Write a bestseller.

Yeah, you can see how far that goal has gotten me. 2016 list for sure. I blame my pen. The damn thing never writes a bestseller.

Revise the book hidden in my underwear drawer.

Did I say revise? I meant look at once, cringe, and tuck it even farther back. That book needs serious work. Maybe when I die they’ll use it as one of those long lost manuscripts that goes for millions at auction. Or more likely, toss it in the rubbish bin.

Network with my writerly peers by going to more events.

I would’ve done this one had it not required me to a) leave the house and b) put on pants. Admit it, you hate wearing pants as much as I do.

Attend at least one conference.

Surprisingly I made it to two, RMFW and Pikes Peak. Both were very informative and it was great catching up with my tribe. I no longer felt like a seahorse at the bottom of the tank. Thank you, all of you, those I met, and will meet next conference.

Be healthy.

You wouldn’t think this one is writerly, but maybe even more so than the others. If I don’t take care of myself, then I won’t be able to write. Have you ever seen a chick in traction write a novel? Okay, I probably could dictate. My gosh, everyone’s a critic.

 

Which brings me to the next goal…

 

Ignore my critics.

Five years ago, heck, even three years ago, I would’ve scoffed at this advice, claiming you learn from every criticism. Then I realized something. Since I started writing I haven’t learned anything expect how to a) feel badly about myself and my work and b) that even the best criticism comes with a critic. Meaning, someone else’s ego, subjectivity, and baggage join whatever advice that is doled out. Now I am not saying ignore any and every bit of advice, but instead, use your head. I know what I’m doing (for the most part). I can ‘see’ when the advice is right or when it is driven by more than a desire to fix the page.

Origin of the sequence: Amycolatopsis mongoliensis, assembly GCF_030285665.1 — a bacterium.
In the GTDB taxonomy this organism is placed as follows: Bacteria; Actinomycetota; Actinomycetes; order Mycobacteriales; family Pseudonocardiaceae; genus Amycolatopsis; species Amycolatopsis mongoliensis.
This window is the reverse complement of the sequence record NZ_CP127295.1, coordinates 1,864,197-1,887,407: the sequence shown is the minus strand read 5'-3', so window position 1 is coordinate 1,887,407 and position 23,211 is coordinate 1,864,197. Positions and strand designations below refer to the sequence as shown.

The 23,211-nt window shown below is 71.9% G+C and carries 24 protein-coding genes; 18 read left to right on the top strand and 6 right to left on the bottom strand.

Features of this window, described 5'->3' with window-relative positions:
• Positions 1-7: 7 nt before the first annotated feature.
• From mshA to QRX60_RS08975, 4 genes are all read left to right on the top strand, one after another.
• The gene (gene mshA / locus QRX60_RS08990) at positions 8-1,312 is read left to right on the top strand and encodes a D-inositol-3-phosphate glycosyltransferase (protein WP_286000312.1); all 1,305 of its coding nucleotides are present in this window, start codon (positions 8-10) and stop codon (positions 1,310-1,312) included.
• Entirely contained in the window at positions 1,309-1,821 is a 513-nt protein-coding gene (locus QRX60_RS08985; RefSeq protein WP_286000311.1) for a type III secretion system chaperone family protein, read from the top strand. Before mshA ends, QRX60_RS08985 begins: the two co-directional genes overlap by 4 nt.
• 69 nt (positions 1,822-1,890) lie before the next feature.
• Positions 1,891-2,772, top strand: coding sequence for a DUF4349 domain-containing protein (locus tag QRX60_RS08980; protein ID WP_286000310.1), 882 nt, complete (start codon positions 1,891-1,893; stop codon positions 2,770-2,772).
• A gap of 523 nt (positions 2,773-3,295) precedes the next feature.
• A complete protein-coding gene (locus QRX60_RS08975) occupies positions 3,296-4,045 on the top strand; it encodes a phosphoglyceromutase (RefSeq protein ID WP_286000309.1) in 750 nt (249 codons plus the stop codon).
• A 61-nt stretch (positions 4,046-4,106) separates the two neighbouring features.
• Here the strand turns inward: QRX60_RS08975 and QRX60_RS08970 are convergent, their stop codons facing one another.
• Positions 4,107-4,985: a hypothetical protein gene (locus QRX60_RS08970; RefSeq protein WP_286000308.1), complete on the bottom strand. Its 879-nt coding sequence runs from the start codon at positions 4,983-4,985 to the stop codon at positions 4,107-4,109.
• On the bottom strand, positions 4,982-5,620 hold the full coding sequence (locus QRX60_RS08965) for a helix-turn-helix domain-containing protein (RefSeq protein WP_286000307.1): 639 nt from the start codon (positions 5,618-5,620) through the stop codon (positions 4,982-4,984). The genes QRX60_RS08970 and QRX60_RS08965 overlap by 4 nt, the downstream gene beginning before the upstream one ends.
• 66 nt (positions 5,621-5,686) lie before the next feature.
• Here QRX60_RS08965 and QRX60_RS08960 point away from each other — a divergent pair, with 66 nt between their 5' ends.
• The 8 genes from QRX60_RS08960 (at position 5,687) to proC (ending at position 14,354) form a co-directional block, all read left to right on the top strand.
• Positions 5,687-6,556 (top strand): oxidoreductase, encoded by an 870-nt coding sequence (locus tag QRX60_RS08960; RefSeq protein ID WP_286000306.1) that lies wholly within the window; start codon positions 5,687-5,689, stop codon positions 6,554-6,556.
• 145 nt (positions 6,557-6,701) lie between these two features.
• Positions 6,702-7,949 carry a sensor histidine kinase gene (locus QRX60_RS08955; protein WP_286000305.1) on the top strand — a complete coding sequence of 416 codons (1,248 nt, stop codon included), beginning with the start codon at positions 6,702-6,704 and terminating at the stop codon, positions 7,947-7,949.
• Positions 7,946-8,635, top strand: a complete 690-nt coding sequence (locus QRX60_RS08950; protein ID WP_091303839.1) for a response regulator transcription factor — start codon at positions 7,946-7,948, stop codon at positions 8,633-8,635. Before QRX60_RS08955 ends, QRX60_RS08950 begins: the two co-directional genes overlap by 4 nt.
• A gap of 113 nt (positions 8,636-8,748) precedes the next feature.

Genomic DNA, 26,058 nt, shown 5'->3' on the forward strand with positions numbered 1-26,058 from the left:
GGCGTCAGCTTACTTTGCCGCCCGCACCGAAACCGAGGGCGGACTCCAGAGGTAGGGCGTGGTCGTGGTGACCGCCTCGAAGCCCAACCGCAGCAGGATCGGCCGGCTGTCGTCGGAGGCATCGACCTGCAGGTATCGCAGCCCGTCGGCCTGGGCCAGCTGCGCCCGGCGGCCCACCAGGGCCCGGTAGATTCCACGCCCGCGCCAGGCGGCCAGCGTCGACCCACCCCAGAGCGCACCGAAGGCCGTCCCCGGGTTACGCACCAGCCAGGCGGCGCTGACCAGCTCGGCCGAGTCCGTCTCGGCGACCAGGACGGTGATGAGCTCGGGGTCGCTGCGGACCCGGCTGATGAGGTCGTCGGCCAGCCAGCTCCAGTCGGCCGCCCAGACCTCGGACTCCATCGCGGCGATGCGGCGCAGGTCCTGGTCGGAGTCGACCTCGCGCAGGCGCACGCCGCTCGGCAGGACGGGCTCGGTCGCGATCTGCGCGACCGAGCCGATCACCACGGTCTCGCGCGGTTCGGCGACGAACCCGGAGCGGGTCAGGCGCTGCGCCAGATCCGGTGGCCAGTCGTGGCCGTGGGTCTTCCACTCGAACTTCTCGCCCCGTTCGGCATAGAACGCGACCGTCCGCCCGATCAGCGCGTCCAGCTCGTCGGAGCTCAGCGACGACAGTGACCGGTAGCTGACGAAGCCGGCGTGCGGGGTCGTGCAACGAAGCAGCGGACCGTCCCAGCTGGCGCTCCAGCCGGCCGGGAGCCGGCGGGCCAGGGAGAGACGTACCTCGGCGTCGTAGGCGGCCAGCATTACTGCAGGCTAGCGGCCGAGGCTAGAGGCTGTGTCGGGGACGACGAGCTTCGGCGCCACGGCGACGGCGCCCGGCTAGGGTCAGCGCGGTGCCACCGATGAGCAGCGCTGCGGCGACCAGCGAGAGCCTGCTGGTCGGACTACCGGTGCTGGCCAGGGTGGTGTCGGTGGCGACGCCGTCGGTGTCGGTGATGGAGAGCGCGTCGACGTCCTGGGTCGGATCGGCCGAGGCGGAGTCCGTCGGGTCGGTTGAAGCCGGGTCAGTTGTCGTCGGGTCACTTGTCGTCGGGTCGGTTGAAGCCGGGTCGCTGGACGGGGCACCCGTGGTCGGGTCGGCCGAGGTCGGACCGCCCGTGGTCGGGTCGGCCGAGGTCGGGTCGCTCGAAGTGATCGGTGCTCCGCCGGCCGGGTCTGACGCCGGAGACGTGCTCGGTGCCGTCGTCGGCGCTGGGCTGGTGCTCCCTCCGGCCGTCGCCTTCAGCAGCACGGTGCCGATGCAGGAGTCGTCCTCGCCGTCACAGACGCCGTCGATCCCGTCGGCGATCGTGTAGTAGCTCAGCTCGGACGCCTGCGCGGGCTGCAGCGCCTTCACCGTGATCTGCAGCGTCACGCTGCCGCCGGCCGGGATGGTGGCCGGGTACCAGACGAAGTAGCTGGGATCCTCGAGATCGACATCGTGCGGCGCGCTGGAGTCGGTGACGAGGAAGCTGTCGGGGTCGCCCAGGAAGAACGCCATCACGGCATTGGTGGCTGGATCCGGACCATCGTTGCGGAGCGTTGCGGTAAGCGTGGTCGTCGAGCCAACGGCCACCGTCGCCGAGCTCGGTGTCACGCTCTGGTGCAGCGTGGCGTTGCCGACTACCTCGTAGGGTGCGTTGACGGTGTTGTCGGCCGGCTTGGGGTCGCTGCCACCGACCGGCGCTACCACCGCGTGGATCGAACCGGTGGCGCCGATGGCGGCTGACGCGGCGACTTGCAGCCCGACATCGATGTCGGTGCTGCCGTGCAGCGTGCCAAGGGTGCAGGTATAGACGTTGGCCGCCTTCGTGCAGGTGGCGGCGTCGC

Listen, really listen, to advice.

Did I mention that I’m a bit complicated? So here it is, ignore goal 7. Take advice. There are people who can see my work better than I can. Editors for one. Consider their advice. Roll it around my head. And then make the decisions. Don’t discount it out of hand because I ‘know’ best. Though I do. Because this is my goals list, damn it.

Learn new tools and skills

I failed this goal. I had high hopes of starting to dictate my books. Then I tried it, felt stupid talking out loud to my computer, and then on top of that realized it was taking twice as long. My words come from my brain to my typing fingers. Not to my lips.

I also wanted to learn ways to excite my description, so I went to a workshop, and what I found out was, it’s not that description is lacking in excitement. I am. I can twist and turn a phrase with the best of them (not really but it sounded good) but I can’t do it when it’s not something I am interested in, like what a room looks like or how grandma smells. So I’m moving this over to goals for 2016. I plan to sniff plenty of grandmas in the name of research.

Write daily.

I have to admit a terrible truth. I am not a daily writer. I do write daily, just not fiction. I write emails for work, grocery lists, sometimes on the back of my arm for fun… This year was going to be different. Yet it wasn’t. I wrote for three whole weeks, every single day, until I didn’t anymore. So back on the goals for 2016 list it goes.

 

Goals for 2016

  • See list above

What about you? Did you make any goals for last year? How’d you fare on them? Were you crazy enough to make goals for 2016? If so, care to share?

Happy New Year to all my prose-prone friends! May this be your year!